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01 Mar 2019 00:00
Jaco van Tonder
The default regulations to the Pension Funds Act are government’s response to a longstanding series of discussions and debates around whether the retirement fund policy framework in South Africa is serving the needs of retirement fund members, according to Jaco van Tonder, advisor services director at Investec Asset Management.
He explains that a number of weaknesses were identified in the existing retirement fund regulatory framework that the policymaker is trying to resolve and which the default regulations are a product of.
“One area of particular concern was for retirement funds to restructure the way they contracted services from service providers to ensure members profited from the benefits of scale and institutional pricing,” says Van Tonder.
“The draft regulations are a component of National Treasury’s aim to realise more economical solutions for retirement fund members and pensioners.
“The default regulations also try and simplify solutions so retirement fund members are not left having to choose from a bewildering array of different options, whether it is: which fund to pick if they are still saving for retirement; what to do with their savings when resigning from an employer; or what to do with their accumulated savings at retirement.
“Previously, retirement fund members were pretty much left to themselves to figure out what do, unless they contracted the services of a financial advisor. The regulator, however, felt this was not enough and that members had to have more help.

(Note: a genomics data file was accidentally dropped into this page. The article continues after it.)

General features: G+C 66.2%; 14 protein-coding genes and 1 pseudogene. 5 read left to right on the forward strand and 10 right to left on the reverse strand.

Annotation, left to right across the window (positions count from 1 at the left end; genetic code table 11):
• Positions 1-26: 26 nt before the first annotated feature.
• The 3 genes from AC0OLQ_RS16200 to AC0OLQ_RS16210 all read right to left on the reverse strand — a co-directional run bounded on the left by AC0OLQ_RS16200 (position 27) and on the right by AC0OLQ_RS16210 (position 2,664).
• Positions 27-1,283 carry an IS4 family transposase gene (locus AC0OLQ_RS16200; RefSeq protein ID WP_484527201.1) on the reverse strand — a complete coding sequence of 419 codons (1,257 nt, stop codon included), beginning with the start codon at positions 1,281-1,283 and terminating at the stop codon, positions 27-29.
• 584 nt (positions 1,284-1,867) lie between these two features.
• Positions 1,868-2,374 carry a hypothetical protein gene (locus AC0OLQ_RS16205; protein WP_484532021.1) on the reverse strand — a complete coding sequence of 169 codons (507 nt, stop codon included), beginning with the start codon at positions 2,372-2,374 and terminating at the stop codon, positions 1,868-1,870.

“The default regulations are an attempt to define what the ‘more’ is that retirement funds are expected to do for their members,” explains Van Tonder.
He says the first thing that all retirement funds are required to provide from March 1 2019 is a default investment strategy for retirement fund members who are unsure which investment option to exercise.
“The default regulations require trustees of a retirement fund to have a default investment portfolio option that is designed to be cost-effective, suitable for fund members, and in which members who are unsure of where to invest, will be automatically invested,” says Van Tonder.
“While this measure is not entirely new, as many funds in South Africa already have a default investment portfolio option, it is a good measure to ensure that all funds have such an option.
“The second weakness that the default regulations attempt to overcome is what happens when a retirement fund member leaves an employer and they terminate their membership of the retirement fund.
“Previously many people in South Africa simply withdrew their retirement savings without putting it in a preservation fund, and the few that did put it in a preservation fund had to buy one in the open market on their own, or speak to a financial advisor.